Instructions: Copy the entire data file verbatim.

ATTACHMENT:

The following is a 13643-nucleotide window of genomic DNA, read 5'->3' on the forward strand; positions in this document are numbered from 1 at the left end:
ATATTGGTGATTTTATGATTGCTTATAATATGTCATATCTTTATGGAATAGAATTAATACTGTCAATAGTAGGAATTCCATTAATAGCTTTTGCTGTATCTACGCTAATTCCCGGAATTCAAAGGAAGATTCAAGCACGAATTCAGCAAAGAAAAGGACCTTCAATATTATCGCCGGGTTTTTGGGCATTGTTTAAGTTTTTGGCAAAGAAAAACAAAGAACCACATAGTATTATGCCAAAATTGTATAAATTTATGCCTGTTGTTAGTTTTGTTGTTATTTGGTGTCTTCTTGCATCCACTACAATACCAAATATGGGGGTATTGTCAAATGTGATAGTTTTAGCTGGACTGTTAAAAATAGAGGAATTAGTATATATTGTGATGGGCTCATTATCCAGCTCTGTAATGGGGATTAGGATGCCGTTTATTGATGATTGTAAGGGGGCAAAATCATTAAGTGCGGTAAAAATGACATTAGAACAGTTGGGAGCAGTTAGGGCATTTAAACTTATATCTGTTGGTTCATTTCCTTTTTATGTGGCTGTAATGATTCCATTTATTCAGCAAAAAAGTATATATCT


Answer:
The following is a 13643-nucleotide window of genomic DNA, read 5'->3' on the forward strand; positions in this document are numbered from 1 at the left end:
ATATTGGTGATTTTATGATTGCTTATAATATGTCATATCTTTATGGAATAGAATTAATACTGTCAATAGTAGGAATTCCATTAATAGCTTTTGCTGTATCTACGCTAATTCCCGGAATTCAAAGGAAGATTCAAGCACGAATTCAGCAAAGAAAAGGACCTTCAATATTATCGCCGGGTTTTTGGGCATTGTTTAAGTTTTTGGCAAAGAAAAACAAAGAACCACATAGTATTATGCCAAAATTGTATAAATTTATGCCTGTTGTTAGTTTTGTTGTTATTTGGTGTCTTCTTGCATCCACTACAATACCAAATATGGGGGTATTGTCAAATGTGATAGTTTTAGCTGGACTGTTAAAAATAGAGGAATTAGTATATATTGTGATGGGCTCATTATCCAGCTCTGTAATGGGGATTAGGATGCCGTTTATTGATGATTGTAAGGGGGCAAAATCATTAAGTGCGGTAAAAATGACATTAGAACAGTTGGGAGCAGTTAGGGCATTTAAACTTATATCTGTTGGTTCATTTCCTTTTTATGTGGCTGTAATGATTCCATTTATTCAGCAAAAAAGTATATATCT